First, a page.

"There was a rock blast when the two sides were getting close to each other, maybe half a mile apart, when my dad was standing next to the air hose. My dad shut off the air hose and the shift boss started yelling at him. My dad told everyone to shut up and then told us all to get out. We all scrambled off the jumbo and onto the motor and started backing out of there. As we backed out, the whole side of the tunnel blew in where we had been working," Morse recalled. "It sounded like a bomb had gone off and there was a rush of wind that nearly knocked us all off that motor. My dad had felt the vibration before it all gave way. I was never so happy to see the outside in all my life. Then, the next day, we went back in there and found it had blown out perpendicular to the tunnel and created a hole that went back nearly a quarter of a mile. It took us six weeks to clean that out and get the jumbo rebuilt."
Morse recalled other moments that never made it into the government's report on the project.
"One time when they turned the lights on after blasting, we just stood there in shock because there was a line across the face, called a chimney, that was full of silver," he said. "It just glistened in the light. We all ran up there with our picks and took what we could before we got back to working."
A DEPARTURE from the official history of the tunnel involved the final explosion that connected the two teams drilling into the mountain. Morse said the two crews actually connected several days before the official "tunneling through" ceremony.
"As we got closer and closer to each other, you could hear and feel the thumps of the explosions from the other crew," he said. "When we were really close, one of the guys drilled through and started yelling that he had punched through. We pulled the drill out and shined a flashlight down the hole and saw an eyeball at the other end staring back at us."
The construction company's higher-ups decided to wait three days before conducting the final blast on June 21, 1968, during a special ceremony where President Lyndon Johnson could initiate the explosion with the push of a button from the White House.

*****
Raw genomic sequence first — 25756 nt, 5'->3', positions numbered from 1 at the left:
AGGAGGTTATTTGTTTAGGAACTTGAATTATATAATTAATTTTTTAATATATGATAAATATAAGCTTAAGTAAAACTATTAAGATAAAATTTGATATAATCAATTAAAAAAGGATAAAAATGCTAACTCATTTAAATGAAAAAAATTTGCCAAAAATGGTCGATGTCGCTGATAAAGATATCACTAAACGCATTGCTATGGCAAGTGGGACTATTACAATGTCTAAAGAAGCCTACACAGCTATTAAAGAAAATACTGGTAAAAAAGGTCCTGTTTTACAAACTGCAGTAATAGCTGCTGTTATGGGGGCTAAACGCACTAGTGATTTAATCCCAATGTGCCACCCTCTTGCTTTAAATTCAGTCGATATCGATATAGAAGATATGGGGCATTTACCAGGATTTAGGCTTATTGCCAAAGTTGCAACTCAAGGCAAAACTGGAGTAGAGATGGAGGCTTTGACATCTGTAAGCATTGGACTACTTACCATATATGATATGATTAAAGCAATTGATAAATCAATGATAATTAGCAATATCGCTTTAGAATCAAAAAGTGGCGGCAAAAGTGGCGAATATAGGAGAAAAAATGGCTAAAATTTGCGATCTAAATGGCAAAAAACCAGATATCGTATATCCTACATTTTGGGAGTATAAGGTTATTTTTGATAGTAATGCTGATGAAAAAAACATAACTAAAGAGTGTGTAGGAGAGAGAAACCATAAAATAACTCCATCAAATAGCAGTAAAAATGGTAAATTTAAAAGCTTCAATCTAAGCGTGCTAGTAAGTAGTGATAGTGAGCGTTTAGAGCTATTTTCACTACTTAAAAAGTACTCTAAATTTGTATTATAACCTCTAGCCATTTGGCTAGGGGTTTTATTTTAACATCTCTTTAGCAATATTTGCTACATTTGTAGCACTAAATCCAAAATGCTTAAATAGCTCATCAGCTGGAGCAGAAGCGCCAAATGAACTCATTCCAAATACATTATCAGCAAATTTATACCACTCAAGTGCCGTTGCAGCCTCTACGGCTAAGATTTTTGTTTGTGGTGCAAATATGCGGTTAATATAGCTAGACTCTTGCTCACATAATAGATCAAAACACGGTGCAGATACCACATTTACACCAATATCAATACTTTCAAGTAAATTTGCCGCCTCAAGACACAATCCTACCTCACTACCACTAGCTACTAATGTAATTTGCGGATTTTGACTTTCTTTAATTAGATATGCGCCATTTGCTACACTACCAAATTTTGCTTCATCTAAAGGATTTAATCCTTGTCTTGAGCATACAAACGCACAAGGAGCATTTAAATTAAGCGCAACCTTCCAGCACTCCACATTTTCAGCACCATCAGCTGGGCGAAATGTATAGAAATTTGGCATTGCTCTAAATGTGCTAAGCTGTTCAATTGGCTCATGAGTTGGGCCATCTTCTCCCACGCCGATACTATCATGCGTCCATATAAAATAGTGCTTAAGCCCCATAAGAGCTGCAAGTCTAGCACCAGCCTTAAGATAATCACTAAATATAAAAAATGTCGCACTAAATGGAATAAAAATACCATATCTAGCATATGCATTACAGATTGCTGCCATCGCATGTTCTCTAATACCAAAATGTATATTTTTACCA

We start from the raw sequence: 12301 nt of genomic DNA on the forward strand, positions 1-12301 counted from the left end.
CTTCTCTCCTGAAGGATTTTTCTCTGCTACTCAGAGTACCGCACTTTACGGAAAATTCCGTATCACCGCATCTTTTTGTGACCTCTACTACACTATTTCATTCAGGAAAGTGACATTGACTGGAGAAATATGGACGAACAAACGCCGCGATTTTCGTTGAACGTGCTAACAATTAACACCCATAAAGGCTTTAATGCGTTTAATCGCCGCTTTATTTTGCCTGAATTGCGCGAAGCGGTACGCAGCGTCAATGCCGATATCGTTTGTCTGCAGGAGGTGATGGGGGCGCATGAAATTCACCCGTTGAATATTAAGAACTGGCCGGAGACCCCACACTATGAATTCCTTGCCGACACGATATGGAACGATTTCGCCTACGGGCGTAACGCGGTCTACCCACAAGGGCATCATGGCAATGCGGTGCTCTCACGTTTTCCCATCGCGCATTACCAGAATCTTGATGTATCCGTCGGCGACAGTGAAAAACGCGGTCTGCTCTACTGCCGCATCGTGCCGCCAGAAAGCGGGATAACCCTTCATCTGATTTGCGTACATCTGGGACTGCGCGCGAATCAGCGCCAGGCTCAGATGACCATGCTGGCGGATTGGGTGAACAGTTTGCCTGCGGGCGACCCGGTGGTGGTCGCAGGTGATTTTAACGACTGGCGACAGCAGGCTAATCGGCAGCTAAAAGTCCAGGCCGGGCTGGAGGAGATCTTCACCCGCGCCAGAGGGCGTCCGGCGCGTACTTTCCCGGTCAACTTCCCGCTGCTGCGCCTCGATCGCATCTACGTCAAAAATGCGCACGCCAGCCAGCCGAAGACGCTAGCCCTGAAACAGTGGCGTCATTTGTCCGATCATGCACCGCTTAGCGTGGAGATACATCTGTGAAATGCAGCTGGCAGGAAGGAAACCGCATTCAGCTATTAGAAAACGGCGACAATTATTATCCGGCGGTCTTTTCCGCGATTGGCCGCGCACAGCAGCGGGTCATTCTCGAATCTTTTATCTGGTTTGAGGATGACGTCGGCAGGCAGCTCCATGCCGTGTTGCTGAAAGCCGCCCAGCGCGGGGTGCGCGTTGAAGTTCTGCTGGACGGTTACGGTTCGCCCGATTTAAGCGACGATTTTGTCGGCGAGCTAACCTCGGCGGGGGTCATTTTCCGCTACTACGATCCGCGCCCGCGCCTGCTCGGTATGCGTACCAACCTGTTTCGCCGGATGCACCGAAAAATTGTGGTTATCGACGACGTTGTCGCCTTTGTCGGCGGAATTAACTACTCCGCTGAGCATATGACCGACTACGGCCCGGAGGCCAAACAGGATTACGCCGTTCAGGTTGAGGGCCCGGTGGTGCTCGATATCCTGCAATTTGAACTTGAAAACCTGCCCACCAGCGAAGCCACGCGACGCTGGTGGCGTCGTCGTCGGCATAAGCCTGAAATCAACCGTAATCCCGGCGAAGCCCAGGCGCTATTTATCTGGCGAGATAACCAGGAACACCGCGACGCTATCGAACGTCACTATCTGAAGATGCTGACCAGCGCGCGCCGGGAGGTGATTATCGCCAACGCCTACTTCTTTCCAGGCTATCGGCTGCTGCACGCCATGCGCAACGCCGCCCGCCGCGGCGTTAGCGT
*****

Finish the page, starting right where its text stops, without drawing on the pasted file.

History says that is exactly what happened, but Morse tells a different story.
"I remember, LBJ says here we go and he hit the button, and nothing happened," Morse said. "The quick-thinking shift boss grabbed the telephone wire and hooked it up to the plunger and blew the charges. We heard the President ask if it had worked and we just told him that it had. We totally faked it."
FOLLOWING MORE than two years of tunneling, and nine months of work from Morse, the tunneling was complete.
The project was fully completed on Nov. 7, 1970, when the tunnel was placed in service.
With the construction company providing housing, showers and food, Morse said he didn't cash a single check the entire time he worked on the project. At $300 per week (slightly less than $2,500 in today's money), Morse made enough to buy himself a 1963 Chevy Impala and fully pay his way through college at the University of Montana.
"It was pretty boring in some ways. You would drill with a lot of noise, air pressure and oil in the air," he said. "But, it was a high ball, ramrod, get in there and get it blasted then get the rock out kind of operation. It was go, go, go — so what if I guy gets killed, get someone else up there operation. It was a real reality check for me, but I am glad I did it."
Reporter Jeremy Weber may be reached at 406-758-4446 or email@example.com.